Gil Evans (piano, arranger), Billy Cobham (drums), Tim Landers (bass), Dean Brown (guitar), Gil Goldstein (keyboards), Mike Mainieri (vibes), John Clark (french horn), Howard Johnson (tuba, baritonesax), Michael Brecker, Thomas Gruenwald (tenorsax), Herb Geller (altosax) Tom Malone, Jiggs Whigham, Hermann Breuer, Rudi Fuessers (trombones) & Randy Brecker, Lew Soloff, Benny Bailey, Ack Van Rooyen (trumpets)
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In their series of recordings of unforgettable concerts Arthaus releases a gig with a piano legend and his orchestra comprised of high-powered jazz musicians. Gil Evans’ career first took flight in the 1950s and 1960s when he collaborated with Miles Davis on several albums. Evans, who was born in Canada in 1912, enjoyed ongoing musical activity until shortly before his death in 1988, including a famous appearance with pop-star Sting at the Umbria Jazz Festival in Perugia 1987.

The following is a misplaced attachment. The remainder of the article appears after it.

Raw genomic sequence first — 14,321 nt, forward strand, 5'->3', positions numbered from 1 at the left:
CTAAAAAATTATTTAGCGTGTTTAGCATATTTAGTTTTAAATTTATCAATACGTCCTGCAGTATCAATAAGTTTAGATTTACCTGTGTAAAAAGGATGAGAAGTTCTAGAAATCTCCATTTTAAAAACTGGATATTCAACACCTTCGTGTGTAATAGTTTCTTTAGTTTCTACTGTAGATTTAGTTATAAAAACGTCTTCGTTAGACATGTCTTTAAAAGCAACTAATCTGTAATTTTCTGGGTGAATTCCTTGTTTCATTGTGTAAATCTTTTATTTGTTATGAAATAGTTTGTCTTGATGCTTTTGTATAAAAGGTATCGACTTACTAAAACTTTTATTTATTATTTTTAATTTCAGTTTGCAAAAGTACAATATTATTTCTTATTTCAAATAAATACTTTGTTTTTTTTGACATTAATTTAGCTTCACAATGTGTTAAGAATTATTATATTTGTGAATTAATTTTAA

This concert was recorded live at the Palazzo dei Congressi in Lugano in late January 1983 and can be regarded as a kind of timeless legacy of the Evans style, because Evans plays some of his own compositions and works by jazz greats like Monk and Mingus as well as works by Gershwin and rock guitarist Jimi Hendrix. Evans and his orchestra provide fresh interpretations of these standards and it seems it is only the musicians clothing that betrays the recording date more then two decades ago.
He starts with his own composition “Copenhagen Sights” – just accompanying while the four-valve trumpet points the way. Superstition makes itself felt in “Friday the 13th”, composed by the great Thelonius Monk. Next in line are Evans’ own “Variations on Misery” and his “Waltz”. Charles Mingus, another jazz giant, composed “Orange....”., the title is followed by Jimi Hendrix’ “Stone Free” and Gershwin’s “Honey Man”, in which the entire ensemble performs the introduction with Evans acting subtly in the background. In the last track “Gone”, another Gershwin composition, Evans is back in his role as a bandleader: he conducts the ensemble until the music amazingly disappears into nothing making room for nothing but applause.